Oysters have played a pivotal role in Maryland’s economy for centuries. Not only to they generate economic activity for counties because they are delicious, but shellfish aquaculture and restoration give counties an innovative and affordable option for nutrient reduction practices.
It’s no surprise that these Bay gems would spark conflict over how to take advantage of all they have to offer without depleting them for future generations. Fortunately, Bay Journal reports that oyster aficionados from opposite ends have recently had a “meeting of the minds” in terms of how to reach this balance:
…[A]fter two years of meeting behind closed doors, some of the people who’ve been lobbing verbal grenades at each other — watermen and environmentalists — have buried enough of their differences to agree on a wide-ranging set of recommendations for restoring oysters in a pair of Eastern Shore rivers while also aiding the industry that depends on harvesting them.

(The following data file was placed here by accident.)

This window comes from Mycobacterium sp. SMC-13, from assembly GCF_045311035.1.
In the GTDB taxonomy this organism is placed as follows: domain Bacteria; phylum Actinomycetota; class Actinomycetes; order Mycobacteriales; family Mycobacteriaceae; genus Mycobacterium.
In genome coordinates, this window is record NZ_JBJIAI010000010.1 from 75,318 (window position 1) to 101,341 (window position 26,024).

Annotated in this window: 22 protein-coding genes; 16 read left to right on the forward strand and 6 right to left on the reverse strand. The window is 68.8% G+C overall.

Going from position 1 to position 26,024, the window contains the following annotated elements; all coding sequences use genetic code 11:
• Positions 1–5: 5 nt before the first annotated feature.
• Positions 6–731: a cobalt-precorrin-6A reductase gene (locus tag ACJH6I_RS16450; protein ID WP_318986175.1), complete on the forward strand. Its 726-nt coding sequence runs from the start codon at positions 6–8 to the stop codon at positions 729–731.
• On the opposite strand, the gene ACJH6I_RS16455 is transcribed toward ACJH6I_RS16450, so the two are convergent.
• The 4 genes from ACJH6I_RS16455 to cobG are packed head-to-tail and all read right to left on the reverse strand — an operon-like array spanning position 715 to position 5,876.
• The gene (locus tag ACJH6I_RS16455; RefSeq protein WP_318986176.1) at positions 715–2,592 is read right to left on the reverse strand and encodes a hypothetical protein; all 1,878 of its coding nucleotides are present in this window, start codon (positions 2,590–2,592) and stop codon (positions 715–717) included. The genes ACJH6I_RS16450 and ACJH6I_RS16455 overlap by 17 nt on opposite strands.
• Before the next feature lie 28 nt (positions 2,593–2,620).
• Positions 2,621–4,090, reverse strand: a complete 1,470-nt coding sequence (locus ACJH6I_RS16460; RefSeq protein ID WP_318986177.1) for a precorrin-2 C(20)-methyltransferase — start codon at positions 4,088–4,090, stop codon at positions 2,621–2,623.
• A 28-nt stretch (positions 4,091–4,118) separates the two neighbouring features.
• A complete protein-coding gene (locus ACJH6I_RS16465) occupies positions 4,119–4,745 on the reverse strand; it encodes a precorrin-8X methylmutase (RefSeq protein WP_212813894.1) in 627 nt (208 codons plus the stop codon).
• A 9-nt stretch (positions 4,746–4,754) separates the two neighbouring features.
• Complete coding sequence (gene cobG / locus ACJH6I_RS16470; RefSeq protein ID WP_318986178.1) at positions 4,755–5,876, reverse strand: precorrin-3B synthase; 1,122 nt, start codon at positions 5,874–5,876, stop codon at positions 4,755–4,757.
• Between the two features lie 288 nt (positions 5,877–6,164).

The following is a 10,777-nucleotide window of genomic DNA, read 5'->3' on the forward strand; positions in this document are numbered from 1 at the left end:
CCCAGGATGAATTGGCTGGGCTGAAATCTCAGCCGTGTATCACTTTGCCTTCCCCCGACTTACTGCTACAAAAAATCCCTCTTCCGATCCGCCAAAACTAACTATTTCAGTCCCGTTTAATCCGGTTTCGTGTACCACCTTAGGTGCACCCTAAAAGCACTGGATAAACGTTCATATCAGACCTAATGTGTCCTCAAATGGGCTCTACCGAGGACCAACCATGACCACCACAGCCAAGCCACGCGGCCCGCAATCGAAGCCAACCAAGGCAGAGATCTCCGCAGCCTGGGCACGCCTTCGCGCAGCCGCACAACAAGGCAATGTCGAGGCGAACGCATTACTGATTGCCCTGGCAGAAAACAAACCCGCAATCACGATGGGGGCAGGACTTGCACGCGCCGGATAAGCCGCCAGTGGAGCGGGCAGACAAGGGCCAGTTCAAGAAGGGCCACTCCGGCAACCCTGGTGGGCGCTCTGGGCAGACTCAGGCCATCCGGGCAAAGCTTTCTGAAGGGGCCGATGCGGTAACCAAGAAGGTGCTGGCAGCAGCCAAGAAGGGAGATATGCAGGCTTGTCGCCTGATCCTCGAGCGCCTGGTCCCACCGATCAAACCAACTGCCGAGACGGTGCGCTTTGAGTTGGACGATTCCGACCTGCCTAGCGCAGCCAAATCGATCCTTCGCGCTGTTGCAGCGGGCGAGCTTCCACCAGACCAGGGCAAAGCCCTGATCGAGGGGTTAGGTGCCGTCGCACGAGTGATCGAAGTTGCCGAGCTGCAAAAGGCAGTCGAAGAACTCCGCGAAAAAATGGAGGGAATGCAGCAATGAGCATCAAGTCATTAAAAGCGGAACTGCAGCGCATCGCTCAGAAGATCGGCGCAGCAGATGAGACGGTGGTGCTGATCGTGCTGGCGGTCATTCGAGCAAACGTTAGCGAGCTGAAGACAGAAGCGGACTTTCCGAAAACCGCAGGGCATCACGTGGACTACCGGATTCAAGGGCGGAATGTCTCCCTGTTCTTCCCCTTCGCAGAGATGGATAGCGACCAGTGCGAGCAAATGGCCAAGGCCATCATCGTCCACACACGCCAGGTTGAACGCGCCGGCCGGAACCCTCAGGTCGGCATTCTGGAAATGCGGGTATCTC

That’s the outcome of OysterFutures, a $2 million research project aimed at forging consensus on how to achieve both a thriving oyster fishery and ecosystem in the Choptank and Little Choptank rivers.
Read the article here.
Learn about how oysters play a pivotal role in driving Maryland’s economy from experts at the Oyster Recovery Partnership during the MACo Summer Conference general session, “The Wealth in Our Water.”
The Conference will be held August 15-18 at the Roland Powell Convention Center in Ocean City, Maryland. This year’s theme is “Water, Water Everywhere.”
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